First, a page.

In chapter 11, as Siddhartha begins to understand how the river represents life, he realizes, "all goals were reached, and every goal was followed by a new one, and the water turned into vapor and rose to the sky, turned into rain and poured down from the sky, turned into a source, a stream, a river, headed forward once again, flowed on once again. But the longing voice had changed. It still resounded, full of suffering, searching, but other voices joined it, voices of joy and of suffering, good and bad voices, laughing and sad ones, a hundred voices, a thousand voices." What does this mean? How does this quote pertain to all people (including yourself)? What significance does it have for how people live or should live?
The fundamental idea encapsulated by this quotation is the Buddhist idea that one can never be satisfied, and indeed will always suffer, if one pursues and depends for one's happiness upon transient, inconsequential goals. The goal of acquiring wealth, or material possessions, for example, is ultimately transient and inconsequential. Linked to this idea is also the idea that suffering can ensue from ignorance of the cyclical, transient nature of the world.
When Hesse writes that "every goal was followed by a new one," he is implying that these goals are inconsequential. The achievement of one goal does not lead to lasting contentment or meaningful, permanent change. The achievement of one goal leads only to a fleeting satisfaction, which is then replaced by a period of longing for the next goal. Hesse compares this cycle to the cycle of water, from a river to vapor, and then to rain and a river once more. The implication is that to pursue one meaningless goal after another is as futile an exercise as it would be to hold out hope for and derive satisfaction from each stage in the water cycle.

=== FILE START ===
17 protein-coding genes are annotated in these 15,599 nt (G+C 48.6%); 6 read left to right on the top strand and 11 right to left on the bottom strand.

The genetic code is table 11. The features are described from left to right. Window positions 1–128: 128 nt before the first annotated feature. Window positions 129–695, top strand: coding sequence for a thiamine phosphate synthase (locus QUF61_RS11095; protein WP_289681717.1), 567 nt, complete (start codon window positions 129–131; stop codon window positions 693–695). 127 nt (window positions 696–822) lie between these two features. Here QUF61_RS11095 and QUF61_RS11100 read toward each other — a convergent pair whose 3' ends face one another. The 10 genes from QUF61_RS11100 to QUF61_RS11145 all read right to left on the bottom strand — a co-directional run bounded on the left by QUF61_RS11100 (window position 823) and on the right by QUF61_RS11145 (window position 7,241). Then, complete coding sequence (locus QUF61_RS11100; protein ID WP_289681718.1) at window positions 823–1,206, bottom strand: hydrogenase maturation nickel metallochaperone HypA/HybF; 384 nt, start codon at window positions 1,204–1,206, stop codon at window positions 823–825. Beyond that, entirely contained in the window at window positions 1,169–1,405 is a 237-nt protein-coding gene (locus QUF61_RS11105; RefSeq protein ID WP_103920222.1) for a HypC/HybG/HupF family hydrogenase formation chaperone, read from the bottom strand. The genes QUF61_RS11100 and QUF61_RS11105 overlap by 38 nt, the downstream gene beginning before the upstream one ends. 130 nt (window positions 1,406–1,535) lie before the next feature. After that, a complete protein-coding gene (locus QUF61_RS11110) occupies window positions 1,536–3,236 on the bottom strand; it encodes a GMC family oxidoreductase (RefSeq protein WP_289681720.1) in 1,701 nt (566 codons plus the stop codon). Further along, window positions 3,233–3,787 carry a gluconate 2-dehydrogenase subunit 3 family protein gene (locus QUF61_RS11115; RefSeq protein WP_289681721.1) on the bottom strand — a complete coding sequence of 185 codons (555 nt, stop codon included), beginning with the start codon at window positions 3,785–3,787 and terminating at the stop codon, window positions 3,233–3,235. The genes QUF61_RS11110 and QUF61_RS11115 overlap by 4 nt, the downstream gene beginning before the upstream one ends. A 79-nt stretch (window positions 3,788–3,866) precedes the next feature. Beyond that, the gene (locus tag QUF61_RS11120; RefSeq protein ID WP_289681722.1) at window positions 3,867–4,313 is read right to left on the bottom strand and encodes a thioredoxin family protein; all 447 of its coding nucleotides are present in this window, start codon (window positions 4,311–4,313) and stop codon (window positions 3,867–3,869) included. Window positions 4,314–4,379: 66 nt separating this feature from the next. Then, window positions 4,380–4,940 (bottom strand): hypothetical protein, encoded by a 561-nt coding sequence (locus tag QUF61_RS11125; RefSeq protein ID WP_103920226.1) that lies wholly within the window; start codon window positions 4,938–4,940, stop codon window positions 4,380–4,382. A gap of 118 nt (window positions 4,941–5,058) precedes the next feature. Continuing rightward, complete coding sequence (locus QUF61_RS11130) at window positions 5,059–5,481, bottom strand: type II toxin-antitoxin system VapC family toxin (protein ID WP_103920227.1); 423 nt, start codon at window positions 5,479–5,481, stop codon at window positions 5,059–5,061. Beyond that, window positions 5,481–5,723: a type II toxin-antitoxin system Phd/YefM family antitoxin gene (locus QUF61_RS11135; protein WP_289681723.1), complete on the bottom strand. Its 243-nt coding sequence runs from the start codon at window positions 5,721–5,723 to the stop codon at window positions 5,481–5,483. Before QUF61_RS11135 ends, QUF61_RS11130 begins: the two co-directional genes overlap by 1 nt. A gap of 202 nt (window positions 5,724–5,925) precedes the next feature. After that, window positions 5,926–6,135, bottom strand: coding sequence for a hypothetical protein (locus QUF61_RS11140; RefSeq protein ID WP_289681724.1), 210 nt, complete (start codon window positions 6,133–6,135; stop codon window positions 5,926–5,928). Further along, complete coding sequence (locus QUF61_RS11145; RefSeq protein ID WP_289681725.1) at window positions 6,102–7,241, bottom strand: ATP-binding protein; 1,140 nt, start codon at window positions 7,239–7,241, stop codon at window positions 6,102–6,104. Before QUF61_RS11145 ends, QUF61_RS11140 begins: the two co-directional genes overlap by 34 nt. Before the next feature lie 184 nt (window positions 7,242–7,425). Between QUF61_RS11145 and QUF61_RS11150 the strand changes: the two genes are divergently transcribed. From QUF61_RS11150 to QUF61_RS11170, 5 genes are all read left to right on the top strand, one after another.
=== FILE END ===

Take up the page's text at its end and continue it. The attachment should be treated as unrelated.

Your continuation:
This idea, that suffering is consequent of longing for transient, inconsequential goals, is an idea that I think most people learn at some point in their lives. Some people may be able to take the lesson to heart and act upon it, and many others may be too used to chasing after materialistic, inconsequential goals to ever really take the lesson much to heart at all. Personally, I don't suppose many people, in their final moments of life, regret not having made more money or not having worked harder to secure a promotion. I suspect that most people, in the final moments of life, regret not having loved as much as they might have, or not having been as kind, as generous or as happy as they might have been. The given quotation is significant because it encourages people, I think, to prioritize more meaningful goals, like happiness and love, rather than ultimately meaningless goals such as wealth and material possessions.
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